AROUND THE TRAPS

ABOVE: Dean Morris riding Belrock Nadal at the NSW State Championship (Image by Jessica Kennedy). BELOW LEFT: Olivia Hewitt-Toms and Gypsie Queen competing at the 2019 North QLD Showjump Club Day (Image by Peter Collins). BELOW RIGHT: Tasha Voss with Trick or Treat, looking the part for an online show ring styling photo competition (Image by TJV Photography).

H O R S E V I B E S . C O M . AU | 69


TRAVEL

The land of ice and fire Defined by its volcanoes, glaciers, geysers, hot springs and lava fields, KRISTEN FLEET has already added an Icelandic holiday on horseback to her bucket list.

Today, the Icelandic, as it’s commonly referred to, is known for being surefooted, and despite their pony-sized stature, exceptionally strong, agile and with huge personalities. They’re friendly, quick to learn, usually very easy to handle, and cooperative both on the ground and while ridden. Interestingly, they are a so-called gaited breed, meaning that in addition to walk, trot, canter and gallop, they have two extra gaits: the tölt and the skeið, also known as the flying pace. By lifting only one foot at a time, a tölting horse can keep the rider comfortable over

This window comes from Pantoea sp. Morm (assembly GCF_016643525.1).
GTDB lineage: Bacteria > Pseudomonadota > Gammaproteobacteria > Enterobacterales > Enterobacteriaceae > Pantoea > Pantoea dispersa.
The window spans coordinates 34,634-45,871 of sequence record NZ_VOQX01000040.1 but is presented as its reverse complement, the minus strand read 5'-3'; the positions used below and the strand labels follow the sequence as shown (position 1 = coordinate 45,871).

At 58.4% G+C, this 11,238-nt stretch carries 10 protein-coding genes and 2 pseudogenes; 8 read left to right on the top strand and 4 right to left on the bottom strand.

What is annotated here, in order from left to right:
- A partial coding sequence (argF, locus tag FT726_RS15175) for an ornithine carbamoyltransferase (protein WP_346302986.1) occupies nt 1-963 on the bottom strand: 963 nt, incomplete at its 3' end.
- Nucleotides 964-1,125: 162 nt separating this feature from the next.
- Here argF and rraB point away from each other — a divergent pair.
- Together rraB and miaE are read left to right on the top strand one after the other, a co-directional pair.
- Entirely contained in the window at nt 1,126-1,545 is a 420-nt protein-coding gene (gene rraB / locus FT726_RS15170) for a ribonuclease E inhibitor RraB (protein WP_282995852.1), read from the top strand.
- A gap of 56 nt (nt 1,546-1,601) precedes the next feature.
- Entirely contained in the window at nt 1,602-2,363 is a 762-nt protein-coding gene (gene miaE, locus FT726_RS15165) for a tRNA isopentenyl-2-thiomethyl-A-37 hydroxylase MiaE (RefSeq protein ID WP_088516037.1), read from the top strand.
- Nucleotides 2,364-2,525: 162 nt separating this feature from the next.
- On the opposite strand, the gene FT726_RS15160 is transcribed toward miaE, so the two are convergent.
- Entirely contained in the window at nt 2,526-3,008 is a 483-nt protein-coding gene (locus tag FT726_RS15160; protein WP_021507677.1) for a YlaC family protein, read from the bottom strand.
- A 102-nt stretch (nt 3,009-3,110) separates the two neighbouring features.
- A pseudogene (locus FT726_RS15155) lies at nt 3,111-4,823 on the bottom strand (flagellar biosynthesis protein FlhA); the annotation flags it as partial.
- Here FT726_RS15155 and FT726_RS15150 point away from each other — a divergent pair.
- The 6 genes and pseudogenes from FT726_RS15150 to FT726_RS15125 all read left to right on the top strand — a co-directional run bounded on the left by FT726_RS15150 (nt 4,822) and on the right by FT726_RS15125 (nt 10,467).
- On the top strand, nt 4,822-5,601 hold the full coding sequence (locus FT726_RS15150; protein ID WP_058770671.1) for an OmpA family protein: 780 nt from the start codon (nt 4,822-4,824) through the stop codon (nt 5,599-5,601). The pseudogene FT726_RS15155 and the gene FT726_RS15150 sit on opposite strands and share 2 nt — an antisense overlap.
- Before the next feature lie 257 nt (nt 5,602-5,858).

A

considerable distances, so there’s no Nordic island nation, Iceland

Immortalised in Norse mythology,

is renowned for its dramatic

need to worry about booking a two,

the Icelandic horse (and despite its

landscapes and wealth of

three (or possibly more) day riding tour

somewhat diminutive size, it’s never

unforgettable attractions, many of

if you haven’t been in the saddle for a

referred to as a pony) can be traced all

which run all year round: from nature